Events & Seminars

2019 Apr 30

Dynamics Seminar: Iftach Dayan (TAU) "Random walks on the 1-dim torus and an application to normal numbers on fractals"

2:15pm to 3:15pm

Location: 

Ross 70
Abstract: We show that under certain conditions, a random walk on the 1-dim torus by affine expanding maps has a unique stationary measure. We then use this result to show that given an IFS of contracting similarity maps of the real line with a uniform contraction ratio 1/D, where D is some integer > 1, under some suitable condition, almost every point in the attractor of the given IFS (w.r.t. a natural measure) is normal to base D.
2019 Mar 13

Set Theory Seminar - Tom Benhamou (TAU), "Projections of Tree-Prikry forcing"

2:00pm to 3:30pm

Location: 

Ross 63
Title: Projections of Tree-Prikry forcing. Abstract: Gitik, Kanovei and Koepke proved that if U is a normal measure over \kappa then the projections of Prikry forcing with U is essentially Prikry forcing with U. The questions remains regarding to the Tree-Prikry forcing. Gitik and B. showed that without normality, it is possible that a Tree-Prikry generic sequence adds a Add(\kappa,1) generic function. In this talk we wish to examine which forcing notions can be projections of Tree-Prikry forcing under different large cardinals assumptions.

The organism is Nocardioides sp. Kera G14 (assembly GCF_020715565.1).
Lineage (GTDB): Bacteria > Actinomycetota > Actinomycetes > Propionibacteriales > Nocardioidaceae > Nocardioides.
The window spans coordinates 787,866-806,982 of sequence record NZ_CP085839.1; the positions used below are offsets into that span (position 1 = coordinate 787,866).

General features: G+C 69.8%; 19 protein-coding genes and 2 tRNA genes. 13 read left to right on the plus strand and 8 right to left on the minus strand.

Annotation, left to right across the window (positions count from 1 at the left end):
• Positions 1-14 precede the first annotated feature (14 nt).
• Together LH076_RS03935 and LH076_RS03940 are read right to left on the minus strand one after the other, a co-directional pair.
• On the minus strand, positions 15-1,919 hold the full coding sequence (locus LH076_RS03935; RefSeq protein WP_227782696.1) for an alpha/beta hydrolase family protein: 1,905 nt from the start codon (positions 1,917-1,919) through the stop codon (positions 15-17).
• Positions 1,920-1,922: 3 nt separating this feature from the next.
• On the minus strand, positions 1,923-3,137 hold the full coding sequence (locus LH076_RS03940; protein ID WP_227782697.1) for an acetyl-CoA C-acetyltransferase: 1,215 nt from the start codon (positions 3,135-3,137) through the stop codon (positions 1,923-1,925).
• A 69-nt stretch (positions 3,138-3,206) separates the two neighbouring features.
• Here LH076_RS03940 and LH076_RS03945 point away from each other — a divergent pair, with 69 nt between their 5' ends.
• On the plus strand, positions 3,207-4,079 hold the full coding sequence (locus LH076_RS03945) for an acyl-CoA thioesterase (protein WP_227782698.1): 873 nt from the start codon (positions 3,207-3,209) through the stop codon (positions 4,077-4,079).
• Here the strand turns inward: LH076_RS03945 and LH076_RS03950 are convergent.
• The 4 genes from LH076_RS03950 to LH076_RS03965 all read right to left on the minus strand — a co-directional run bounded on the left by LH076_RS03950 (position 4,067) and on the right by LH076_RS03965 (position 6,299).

2019 Mar 27

Set Theory Seminar - Ralf Schindler (Munster), "Paradoxical" sets with no well-ordering of the reals

2:00pm to 3:30pm

Location: 

Ross 63
Title: "Paradoxical" sets with no well-ordering of the reals Abstract: By a Hamel basis we mean a basis for the reals, R, construed as a vecor space over the field of rationals. In 1905, G. Hamel constructed such a basis from a well-ordering of R. In 1975, D. Pincus and K. Prikry asked "whether a Hamel basis exists in any model in which R cannot be well ordered." About two years ago, we answered this positively in a joint paper with M. Beriashvili, L. Wu, and L. Yu. In more recent joint work, additionally with J. Brendle and F. Castiblanco we constructed a model of
2019 Mar 20

Set Theory Seminar - Tom Benhamou (TAU) (part II)

2:00pm to 3:30pm

Location: 

Ross 63
Title: Projections of Tree-Prikry forcing. Abstract: Gitik, Kanovei and Koepke proved that if U is a normal measure over \kappa then the projections of Prikry forcing with U is essentially Prikry forcing with U. The questions remains regarding to the Tree-Prikry forcing. Gitik and B. showed that without normality, it is possible that a Tree-Prikry generic sequence adds a Add(\kappa,1) generic function. In this talk we wish to examine which forcing notions can be projections of Tree-Prikry forcing under different large cardinals assumptions.